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Reviews elsewhere on the web:
Math Less Traveled
Financial World
NY Journal of Books

John MacCormick

Nine algorithms that changed the future

In 9 Algorithms That Changed the Future: The Ingenious Ideas That Drive Today's Computers John MacCormick sets out to give readers an inkling of the workings of the algorithms driving todays computers and the internet, without requiring prior knowledge of programming or computer science.

The chapter on public key cryptography is very successful in this, in that it shows the reader how to implement a simple version of the algorithm 'by hand'. The chapters on error correcting codes and on data compression are similarly successful, and the last chapter gives an accessible proof of the impossibility of writing a program able to predict when a given program will crash. I thought that the other chapters were less successful. Those on search engine indexing, pattern recognition, and databases are interesting enough, but not likely to make the reader think 'So that's how it works!'. That on digital signatures is too similar to that on public key cryptography, and I felt that the one on Google's PageRank really needed to mention matrices and eigenvalues to give any real indication of how it works.

Overall I felt that it was worth reading, in that it gives a readable account of some of the important algorithms we encounter, but that some of the chapters lacked depth.

Product Description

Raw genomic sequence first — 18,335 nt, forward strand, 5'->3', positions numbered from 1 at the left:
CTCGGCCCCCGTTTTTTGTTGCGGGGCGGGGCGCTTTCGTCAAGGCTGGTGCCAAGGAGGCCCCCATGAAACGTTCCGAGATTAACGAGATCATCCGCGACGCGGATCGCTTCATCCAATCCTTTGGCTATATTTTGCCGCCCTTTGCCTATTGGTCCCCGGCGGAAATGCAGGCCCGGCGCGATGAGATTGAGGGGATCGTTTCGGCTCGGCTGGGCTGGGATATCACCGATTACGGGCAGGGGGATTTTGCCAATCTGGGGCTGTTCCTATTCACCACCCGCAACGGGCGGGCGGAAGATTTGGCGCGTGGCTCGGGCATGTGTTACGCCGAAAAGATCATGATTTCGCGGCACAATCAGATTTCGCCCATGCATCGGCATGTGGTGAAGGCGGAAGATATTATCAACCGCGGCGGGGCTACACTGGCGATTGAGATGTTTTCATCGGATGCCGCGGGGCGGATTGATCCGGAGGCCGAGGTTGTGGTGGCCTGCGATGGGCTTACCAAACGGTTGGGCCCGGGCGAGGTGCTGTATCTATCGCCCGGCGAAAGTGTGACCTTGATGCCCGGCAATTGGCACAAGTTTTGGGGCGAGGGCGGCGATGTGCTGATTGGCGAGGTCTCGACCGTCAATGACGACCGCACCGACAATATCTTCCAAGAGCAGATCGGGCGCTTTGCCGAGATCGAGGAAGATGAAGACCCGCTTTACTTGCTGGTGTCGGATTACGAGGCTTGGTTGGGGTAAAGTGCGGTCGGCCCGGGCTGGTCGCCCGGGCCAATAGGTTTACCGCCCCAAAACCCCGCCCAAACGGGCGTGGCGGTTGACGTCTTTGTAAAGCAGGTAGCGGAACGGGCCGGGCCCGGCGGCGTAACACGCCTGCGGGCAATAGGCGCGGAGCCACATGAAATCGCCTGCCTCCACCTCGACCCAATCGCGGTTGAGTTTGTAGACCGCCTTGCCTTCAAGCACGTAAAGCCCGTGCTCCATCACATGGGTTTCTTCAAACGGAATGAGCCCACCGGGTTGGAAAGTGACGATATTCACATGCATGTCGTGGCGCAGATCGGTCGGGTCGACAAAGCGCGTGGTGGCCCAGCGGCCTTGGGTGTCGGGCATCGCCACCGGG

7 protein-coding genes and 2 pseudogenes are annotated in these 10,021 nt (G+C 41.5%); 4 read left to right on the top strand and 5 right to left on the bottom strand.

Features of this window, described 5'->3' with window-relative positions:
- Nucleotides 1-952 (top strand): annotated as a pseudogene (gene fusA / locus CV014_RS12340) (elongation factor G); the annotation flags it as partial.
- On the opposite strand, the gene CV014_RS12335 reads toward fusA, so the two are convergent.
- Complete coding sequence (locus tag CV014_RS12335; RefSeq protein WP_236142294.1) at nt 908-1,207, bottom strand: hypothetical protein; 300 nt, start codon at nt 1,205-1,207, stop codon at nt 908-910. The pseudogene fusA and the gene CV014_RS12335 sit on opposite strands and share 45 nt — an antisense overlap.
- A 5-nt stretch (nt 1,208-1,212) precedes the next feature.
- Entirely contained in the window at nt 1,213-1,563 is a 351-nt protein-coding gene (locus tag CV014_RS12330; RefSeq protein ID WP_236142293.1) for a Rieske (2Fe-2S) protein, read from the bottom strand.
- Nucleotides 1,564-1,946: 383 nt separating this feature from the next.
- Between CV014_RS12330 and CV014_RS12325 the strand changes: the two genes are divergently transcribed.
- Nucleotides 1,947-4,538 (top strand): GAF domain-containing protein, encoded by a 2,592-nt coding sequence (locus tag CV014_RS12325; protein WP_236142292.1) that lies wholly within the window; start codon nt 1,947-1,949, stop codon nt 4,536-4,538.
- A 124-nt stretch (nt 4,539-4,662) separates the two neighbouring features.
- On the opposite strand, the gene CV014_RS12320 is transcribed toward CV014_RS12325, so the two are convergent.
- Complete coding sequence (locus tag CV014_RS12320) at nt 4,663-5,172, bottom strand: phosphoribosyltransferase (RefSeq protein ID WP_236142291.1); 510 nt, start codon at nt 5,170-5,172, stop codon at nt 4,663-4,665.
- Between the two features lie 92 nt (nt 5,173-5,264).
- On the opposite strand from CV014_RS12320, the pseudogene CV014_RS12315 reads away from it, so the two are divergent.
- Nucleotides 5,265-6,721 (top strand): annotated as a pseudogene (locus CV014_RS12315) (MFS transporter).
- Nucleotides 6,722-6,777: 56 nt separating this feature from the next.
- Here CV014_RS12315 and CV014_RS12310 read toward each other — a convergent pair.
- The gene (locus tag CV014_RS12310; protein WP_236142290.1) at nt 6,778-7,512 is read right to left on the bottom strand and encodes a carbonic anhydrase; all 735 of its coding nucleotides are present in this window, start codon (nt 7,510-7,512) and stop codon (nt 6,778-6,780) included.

Every day, we use our computers to perform remarkable feats. A simple web search picks out a handful of relevant needles from the world's biggest haystack: the billions of pages on the World Wide Web. Uploading a photo to Facebook transmits millions of pieces of information over numerous error-prone network links, yet somehow a perfect copy of the photo arrives intact. Without even knowing it, we use public-key cryptography to transmit secret information like credit card numbers; and we use digital signatures to verify the identity of the websites we visit. How do our computers perform these tasks with such ease?

This is the first book to answer that question in language anyone can understand, revealing the extraordinary ideas that power our PCs, laptops, and smartphones. Using vivid examples, John MacCormick explains the fundamental "tricks" behind nine types of computer algorithms, including artificial intelligence (where we learn about the "nearest neighbor trick" and "twenty questions trick"), Google's famous PageRank algorithm (which uses the "random surfer trick"), data compression, error correction, and much more.

These revolutionary algorithms have changed our world: this book unlocks their secrets, and lays bare the incredible ideas that our computers use every day.